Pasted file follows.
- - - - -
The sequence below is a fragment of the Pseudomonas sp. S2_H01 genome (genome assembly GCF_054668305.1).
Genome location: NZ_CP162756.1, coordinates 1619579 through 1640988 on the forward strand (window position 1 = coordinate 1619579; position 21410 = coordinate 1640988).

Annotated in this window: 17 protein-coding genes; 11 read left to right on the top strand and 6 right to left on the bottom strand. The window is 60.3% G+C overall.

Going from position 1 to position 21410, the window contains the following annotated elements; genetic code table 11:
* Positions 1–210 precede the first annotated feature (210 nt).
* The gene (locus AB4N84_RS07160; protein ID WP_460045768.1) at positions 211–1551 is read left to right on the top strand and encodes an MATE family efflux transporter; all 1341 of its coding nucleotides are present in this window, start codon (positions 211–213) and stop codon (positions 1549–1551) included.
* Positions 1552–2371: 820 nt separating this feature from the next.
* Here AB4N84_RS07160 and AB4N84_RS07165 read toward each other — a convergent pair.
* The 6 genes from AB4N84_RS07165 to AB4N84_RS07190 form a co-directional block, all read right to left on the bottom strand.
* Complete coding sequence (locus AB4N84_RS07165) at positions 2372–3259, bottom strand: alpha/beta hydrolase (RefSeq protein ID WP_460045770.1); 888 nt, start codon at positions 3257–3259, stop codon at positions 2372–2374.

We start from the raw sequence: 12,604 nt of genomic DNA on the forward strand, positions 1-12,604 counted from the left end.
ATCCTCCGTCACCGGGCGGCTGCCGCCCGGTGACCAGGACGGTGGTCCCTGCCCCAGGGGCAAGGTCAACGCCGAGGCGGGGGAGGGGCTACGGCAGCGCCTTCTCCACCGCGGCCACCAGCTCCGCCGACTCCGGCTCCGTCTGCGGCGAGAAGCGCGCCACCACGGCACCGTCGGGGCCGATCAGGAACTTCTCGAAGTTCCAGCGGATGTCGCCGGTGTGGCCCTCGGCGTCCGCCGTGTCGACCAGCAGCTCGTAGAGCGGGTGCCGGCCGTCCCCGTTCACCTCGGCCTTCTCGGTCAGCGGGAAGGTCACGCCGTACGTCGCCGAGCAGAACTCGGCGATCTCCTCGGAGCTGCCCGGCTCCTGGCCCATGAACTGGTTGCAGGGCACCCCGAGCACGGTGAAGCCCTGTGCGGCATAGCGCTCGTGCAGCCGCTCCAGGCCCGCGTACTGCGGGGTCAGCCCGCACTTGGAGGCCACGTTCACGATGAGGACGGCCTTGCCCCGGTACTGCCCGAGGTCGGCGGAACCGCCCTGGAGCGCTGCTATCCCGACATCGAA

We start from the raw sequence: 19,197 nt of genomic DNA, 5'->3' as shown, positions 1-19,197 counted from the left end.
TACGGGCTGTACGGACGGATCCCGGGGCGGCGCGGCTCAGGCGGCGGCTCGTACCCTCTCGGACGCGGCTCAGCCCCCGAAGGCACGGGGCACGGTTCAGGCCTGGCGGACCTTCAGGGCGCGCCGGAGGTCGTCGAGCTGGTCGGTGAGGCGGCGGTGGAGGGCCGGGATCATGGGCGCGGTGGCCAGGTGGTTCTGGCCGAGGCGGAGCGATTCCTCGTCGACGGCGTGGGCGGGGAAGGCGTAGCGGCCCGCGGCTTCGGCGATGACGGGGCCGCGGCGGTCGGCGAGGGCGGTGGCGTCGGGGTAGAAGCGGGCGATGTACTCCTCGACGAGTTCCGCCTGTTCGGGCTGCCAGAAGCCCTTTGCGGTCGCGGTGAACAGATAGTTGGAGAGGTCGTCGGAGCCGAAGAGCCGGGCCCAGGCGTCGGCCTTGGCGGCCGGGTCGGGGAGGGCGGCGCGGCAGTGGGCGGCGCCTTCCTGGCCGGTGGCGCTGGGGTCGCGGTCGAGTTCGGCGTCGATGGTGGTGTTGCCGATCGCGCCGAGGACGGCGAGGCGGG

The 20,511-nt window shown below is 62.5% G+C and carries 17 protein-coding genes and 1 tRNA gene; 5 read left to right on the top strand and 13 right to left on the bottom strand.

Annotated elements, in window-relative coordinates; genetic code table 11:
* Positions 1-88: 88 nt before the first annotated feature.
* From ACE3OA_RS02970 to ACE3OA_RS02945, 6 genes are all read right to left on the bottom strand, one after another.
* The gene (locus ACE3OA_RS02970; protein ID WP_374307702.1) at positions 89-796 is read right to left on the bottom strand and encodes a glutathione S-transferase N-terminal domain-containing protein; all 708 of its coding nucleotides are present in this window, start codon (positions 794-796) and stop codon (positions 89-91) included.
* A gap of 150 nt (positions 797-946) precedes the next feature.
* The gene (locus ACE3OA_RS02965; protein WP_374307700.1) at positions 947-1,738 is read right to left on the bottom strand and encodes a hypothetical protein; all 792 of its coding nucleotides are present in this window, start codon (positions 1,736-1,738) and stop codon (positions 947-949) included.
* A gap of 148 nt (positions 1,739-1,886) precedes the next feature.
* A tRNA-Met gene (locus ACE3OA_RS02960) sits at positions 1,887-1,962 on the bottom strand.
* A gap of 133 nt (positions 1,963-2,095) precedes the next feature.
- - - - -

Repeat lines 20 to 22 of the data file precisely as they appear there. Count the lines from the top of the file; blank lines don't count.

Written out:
* A gap of 150 nt (positions 797-946) precedes the next feature.
* The gene (locus ACE3OA_RS02965; protein WP_374307700.1) at positions 947-1,738 is read right to left on the bottom strand and encodes a hypothetical protein; all 792 of its coding nucleotides are present in this window, start codon (positions 1,736-1,738) and stop codon (positions 947-949) included.
* A gap of 148 nt (positions 1,739-1,886) precedes the next feature.